Way back in 1993, Doom came with multiplayer, but it wasn’t online. You could only play on the Local Area Network. A year later, DWANGO (Dial-up Wide Area Network Game Operation) came out and would let you play online using Dial-Up internet at the time. Nowadays we are on Broadband internet and don’t have to deal with Dial-Up connections. While this was new for Doom at the time. Is there a way to play classic Doom with broadband internet? There is and there are two different clients to play the same game but with enhancements since both stem from the ZDoom engine (What GZDoom is based on).
Most of my experience playing Doom multiplayer is from a nice community called United States Doom & Quake Community. I sometimes hop in and enjoy what they have to offer for Doom multiplayer events. The clients we use are called ZDaemon and Zandronum. Both multiplayer source ports are very similar but offer other things to differentiate.
ZDaemon offers a unique account system, an email isn’t required besides the one for the forum. You must make a username and password and your data can be used on multiple computers. ZDaemon does have a leveling/ranking system that does sync to a leaderboard so you can see which player has the highest level in the system. Leveling up at a certain level will give you the reward to have custom profile pictures in the client and the leaderboard. Nothing too fancy and there are no cosmetics either to make Doom Guy look pretty. ZDaemon does automatically install IWAD files and Mods when you join a server that has a community-made map or weapon types.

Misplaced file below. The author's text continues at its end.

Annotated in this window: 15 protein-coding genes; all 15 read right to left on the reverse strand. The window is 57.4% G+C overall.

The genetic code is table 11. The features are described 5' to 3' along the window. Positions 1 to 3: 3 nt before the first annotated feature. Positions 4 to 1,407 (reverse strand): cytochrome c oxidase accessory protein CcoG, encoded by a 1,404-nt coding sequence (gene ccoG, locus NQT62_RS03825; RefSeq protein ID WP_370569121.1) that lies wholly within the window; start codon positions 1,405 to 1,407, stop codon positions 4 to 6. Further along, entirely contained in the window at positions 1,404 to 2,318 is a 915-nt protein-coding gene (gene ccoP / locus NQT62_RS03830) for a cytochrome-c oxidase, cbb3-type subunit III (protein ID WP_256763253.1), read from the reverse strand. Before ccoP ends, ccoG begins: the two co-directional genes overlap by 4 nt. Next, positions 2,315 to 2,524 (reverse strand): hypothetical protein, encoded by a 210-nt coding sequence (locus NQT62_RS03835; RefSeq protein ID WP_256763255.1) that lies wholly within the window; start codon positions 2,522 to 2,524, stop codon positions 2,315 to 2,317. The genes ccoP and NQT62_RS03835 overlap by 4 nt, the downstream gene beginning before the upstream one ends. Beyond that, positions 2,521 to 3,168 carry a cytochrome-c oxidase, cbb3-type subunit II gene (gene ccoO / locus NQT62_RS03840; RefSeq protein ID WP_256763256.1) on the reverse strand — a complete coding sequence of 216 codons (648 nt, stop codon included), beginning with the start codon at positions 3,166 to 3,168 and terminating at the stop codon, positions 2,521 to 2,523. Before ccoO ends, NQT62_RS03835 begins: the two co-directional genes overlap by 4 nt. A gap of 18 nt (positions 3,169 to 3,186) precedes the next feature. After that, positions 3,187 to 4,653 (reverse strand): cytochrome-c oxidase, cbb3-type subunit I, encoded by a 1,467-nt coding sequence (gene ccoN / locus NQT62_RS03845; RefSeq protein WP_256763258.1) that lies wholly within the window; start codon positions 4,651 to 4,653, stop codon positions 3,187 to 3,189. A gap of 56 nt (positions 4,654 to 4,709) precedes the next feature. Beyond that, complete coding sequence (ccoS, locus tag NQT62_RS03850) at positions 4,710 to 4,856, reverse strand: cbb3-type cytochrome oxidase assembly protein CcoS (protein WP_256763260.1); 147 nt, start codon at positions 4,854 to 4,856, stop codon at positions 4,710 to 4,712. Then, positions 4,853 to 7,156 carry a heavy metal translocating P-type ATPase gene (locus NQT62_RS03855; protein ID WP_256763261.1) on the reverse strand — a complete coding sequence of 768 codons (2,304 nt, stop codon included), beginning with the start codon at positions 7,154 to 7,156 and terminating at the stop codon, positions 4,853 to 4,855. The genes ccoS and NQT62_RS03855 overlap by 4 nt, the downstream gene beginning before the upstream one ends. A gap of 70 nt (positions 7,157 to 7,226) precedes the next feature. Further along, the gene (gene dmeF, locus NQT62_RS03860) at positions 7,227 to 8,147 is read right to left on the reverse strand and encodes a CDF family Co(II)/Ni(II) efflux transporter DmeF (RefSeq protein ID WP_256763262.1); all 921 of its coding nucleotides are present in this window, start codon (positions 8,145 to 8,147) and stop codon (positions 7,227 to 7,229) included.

Zandronum does offer similar features that ZDaemon has but since it is a bit newer in comparison. There’s no account system like ZDaemon and its server browser is cross-platform so other clients can use it. Zandronum does support more mods than ZDaemon like Brutal Doom so you can play multiplayer on that.
You can play on both of these clients, doesn’t have to be one over the other and I think that’s what is great about them as some of them may offer a different multiplayer experience.
In this section, I cover some of the best Doom Mods I’ve played.
Brutal Doom is a mod that makes Doom…well…BRUTAL! Brutal Doom adds more gore than the original Doom and finishing moves to make demons want to run away from Doom Guy. This also inspired Doom 4 (2016) and Eternal to add Glory Kills. Fans will love this mod as you can play Brutal Doom with its custom levels or replay with the original Doom levels from 1 and 2. People may have thought Doom was violent but Brutal Doom intensifies the violence to the extreme.
Voxel Doom is a visual mod that turns Doom into a full 3D game. Doom originally isn’t 3D, but a top-down shooter rendered in first-person point of view. Each sprite is represented in 3D form. A voxel is a 3D pixel. Walking around objects in Voxel doom will look 3D vs always facing towards you no matter the direction or position in which the player is at.
The Doom engine originally never support 3D objects. Other engines from the 90s like Ken Silverman’s BUILD Engine for legendary Duke Nukem 3D, Shadow Warrior, and Blood. Later versions of the BUILD Engine will use Voxels instead Sprites. Now I wonder what would happen if someone ported Doom or remade Doom in the BUILD Engine. But aside from that, Voxel Doom is a visual mod for those who are curious in trying it after years of playing the original game and realizing that it’s not a 3D game.
Doom is a fantastic game and so is the community. I enjoy playing the game as much as I enjoy discovering new things for the game. The multiplayer is fun and so are the mods like Brutal Doom. If you are a new player thinking about trying the original doom from researching or playing the reboots. I wouldn’t start hesitating to get it. I would recommend getting the game as you will find it enjoyable for endless amounts of hours.